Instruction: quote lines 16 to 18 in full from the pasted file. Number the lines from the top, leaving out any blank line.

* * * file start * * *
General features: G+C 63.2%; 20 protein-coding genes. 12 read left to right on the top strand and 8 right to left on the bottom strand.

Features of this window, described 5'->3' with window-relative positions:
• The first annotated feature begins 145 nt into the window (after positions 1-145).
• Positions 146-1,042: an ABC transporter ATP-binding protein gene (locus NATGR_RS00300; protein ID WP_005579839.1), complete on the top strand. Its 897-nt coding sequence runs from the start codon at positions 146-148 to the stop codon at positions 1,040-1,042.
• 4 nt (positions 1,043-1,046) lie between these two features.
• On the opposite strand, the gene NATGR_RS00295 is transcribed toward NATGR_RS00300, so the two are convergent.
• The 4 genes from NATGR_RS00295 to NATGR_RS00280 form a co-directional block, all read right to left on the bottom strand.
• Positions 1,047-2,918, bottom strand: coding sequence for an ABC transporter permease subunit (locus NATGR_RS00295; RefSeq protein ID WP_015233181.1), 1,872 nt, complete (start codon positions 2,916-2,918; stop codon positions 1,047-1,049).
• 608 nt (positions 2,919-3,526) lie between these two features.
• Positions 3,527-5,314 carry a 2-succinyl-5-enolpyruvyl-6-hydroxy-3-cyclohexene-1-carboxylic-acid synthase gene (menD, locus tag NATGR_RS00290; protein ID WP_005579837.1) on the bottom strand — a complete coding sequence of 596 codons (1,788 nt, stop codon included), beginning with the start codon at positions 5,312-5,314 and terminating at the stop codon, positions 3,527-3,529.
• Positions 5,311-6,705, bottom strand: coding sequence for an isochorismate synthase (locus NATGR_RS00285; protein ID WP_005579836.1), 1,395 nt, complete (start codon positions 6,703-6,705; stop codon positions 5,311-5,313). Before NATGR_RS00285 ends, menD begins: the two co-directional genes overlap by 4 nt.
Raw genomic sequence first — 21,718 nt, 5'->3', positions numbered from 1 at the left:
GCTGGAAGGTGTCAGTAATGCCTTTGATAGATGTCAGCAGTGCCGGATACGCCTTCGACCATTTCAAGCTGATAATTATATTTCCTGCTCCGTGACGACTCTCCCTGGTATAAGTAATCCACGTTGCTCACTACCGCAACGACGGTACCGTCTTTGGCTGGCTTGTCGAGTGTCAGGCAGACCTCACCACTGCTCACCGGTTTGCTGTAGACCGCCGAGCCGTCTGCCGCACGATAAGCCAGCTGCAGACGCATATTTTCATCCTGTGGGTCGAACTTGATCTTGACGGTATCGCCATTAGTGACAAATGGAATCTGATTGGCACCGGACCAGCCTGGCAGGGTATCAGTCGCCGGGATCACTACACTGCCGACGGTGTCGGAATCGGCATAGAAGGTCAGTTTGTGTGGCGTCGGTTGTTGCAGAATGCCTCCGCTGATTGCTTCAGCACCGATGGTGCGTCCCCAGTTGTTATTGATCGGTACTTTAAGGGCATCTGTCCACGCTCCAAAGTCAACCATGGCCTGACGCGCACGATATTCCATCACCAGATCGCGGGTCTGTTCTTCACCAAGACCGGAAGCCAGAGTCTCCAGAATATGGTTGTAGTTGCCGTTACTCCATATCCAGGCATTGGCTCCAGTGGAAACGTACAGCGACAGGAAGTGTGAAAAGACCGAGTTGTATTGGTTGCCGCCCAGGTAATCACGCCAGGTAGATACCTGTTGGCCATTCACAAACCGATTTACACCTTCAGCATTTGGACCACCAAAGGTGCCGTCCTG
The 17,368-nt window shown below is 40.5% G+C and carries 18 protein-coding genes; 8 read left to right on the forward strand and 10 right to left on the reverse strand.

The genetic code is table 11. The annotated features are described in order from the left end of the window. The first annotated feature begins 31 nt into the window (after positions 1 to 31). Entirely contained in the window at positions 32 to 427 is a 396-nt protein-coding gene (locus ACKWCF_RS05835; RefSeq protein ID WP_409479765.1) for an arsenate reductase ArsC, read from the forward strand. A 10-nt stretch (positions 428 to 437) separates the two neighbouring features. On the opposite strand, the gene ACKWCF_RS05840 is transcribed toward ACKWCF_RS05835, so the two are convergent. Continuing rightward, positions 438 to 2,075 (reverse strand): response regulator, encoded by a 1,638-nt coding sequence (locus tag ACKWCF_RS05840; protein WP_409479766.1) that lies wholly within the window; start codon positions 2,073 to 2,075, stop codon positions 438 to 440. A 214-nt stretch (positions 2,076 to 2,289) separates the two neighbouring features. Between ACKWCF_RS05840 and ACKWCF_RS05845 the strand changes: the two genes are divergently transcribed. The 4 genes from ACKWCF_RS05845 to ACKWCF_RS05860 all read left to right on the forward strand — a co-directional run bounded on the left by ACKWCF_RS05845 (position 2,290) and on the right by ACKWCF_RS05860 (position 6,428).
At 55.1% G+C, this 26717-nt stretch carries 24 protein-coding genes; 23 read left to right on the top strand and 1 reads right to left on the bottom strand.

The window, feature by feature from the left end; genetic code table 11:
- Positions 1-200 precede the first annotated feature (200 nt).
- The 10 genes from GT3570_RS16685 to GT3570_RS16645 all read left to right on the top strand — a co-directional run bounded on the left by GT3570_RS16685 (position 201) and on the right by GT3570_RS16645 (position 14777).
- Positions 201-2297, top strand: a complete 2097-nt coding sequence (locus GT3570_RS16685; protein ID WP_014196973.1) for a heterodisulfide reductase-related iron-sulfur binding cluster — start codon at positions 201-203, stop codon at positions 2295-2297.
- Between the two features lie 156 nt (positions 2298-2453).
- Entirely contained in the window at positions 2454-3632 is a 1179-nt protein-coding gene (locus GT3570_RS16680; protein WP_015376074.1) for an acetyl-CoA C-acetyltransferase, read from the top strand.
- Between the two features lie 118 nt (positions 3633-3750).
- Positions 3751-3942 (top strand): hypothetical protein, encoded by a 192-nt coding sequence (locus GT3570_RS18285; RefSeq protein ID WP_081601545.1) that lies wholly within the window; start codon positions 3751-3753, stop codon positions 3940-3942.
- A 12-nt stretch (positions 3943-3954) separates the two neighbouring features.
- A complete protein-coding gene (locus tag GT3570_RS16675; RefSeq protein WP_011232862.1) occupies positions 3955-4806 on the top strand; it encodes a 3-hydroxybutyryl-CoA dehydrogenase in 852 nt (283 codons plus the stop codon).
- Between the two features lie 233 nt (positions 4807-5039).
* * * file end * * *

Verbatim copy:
At 55.1% G+C, this 26717-nt stretch carries 24 protein-coding genes; 23 read left to right on the top strand and 1 reads right to left on the bottom strand.

The window, feature by feature from the left end; genetic code table 11:
- Positions 1-200 precede the first annotated feature (200 nt).